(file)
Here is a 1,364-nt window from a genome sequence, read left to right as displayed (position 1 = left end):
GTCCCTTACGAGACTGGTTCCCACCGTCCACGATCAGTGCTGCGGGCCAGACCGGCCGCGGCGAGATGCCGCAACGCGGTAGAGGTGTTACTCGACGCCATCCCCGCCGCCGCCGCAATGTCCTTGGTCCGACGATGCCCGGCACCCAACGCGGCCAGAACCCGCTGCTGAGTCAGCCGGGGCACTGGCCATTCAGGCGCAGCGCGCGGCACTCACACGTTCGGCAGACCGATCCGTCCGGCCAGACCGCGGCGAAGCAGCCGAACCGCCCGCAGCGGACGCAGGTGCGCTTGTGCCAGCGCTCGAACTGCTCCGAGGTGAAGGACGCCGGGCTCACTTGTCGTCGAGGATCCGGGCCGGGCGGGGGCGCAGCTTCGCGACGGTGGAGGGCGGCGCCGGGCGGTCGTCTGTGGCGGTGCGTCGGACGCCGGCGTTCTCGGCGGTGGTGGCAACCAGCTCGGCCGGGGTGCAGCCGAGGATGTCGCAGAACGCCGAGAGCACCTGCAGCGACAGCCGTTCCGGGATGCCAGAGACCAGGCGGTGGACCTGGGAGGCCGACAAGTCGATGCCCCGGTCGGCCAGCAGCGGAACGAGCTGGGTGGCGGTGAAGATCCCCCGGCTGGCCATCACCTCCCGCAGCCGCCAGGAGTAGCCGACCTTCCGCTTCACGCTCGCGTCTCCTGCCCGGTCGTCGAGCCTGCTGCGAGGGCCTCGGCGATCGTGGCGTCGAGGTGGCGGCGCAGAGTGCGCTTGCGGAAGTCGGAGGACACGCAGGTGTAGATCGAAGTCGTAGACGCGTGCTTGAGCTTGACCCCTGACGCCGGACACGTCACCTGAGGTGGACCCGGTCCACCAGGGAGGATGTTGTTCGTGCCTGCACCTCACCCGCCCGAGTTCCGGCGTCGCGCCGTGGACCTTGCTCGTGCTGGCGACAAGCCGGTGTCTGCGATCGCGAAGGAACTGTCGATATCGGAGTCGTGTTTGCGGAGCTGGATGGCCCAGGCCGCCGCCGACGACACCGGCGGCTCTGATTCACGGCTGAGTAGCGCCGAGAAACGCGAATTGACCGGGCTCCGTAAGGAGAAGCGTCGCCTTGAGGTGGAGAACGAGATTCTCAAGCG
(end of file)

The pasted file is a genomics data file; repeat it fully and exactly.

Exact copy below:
Here is a 1,364-nt window from a genome sequence, read left to right as displayed (position 1 = left end):
GTCCCTTACGAGACTGGTTCCCACCGTCCACGATCAGTGCTGCGGGCCAGACCGGCCGCGGCGAGATGCCGCAACGCGGTAGAGGTGTTACTCGACGCCATCCCCGCCGCCGCCGCAATGTCCTTGGTCCGACGATGCCCGGCACCCAACGCGGCCAGAACCCGCTGCTGAGTCAGCCGGGGCACTGGCCATTCAGGCGCAGCGCGCGGCACTCACACGTTCGGCAGACCGATCCGTCCGGCCAGACCGCGGCGAAGCAGCCGAACCGCCCGCAGCGGACGCAGGTGCGCTTGTGCCAGCGCTCGAACTGCTCCGAGGTGAAGGACGCCGGGCTCACTTGTCGTCGAGGATCCGGGCCGGGCGGGGGCGCAGCTTCGCGACGGTGGAGGGCGGCGCCGGGCGGTCGTCTGTGGCGGTGCGTCGGACGCCGGCGTTCTCGGCGGTGGTGGCAACCAGCTCGGCCGGGGTGCAGCCGAGGATGTCGCAGAACGCCGAGAGCACCTGCAGCGACAGCCGTTCCGGGATGCCAGAGACCAGGCGGTGGACCTGGGAGGCCGACAAGTCGATGCCCCGGTCGGCCAGCAGCGGAACGAGCTGGGTGGCGGTGAAGATCCCCCGGCTGGCCATCACCTCCCGCAGCCGCCAGGAGTAGCCGACCTTCCGCTTCACGCTCGCGTCTCCTGCCCGGTCGTCGAGCCTGCTGCGAGGGCCTCGGCGATCGTGGCGTCGAGGTGGCGGCGCAGAGTGCGCTTGCGGAAGTCGGAGGACACGCAGGTGTAGATCGAAGTCGTAGACGCGTGCTTGAGCTTGACCCCTGACGCCGGACACGTCACCTGAGGTGGACCCGGTCCACCAGGGAGGATGTTGTTCGTGCCTGCACCTCACCCGCCCGAGTTCCGGCGTCGCGCCGTGGACCTTGCTCGTGCTGGCGACAAGCCGGTGTCTGCGATCGCGAAGGAACTGTCGATATCGGAGTCGTGTTTGCGGAGCTGGATGGCCCAGGCCGCCGCCGACGACACCGGCGGCTCTGATTCACGGCTGAGTAGCGCCGAGAAACGCGAATTGACCGGGCTCCGTAAGGAGAAGCGTCGCCTTGAGGTGGAGAACGAGATTCTCAAGCG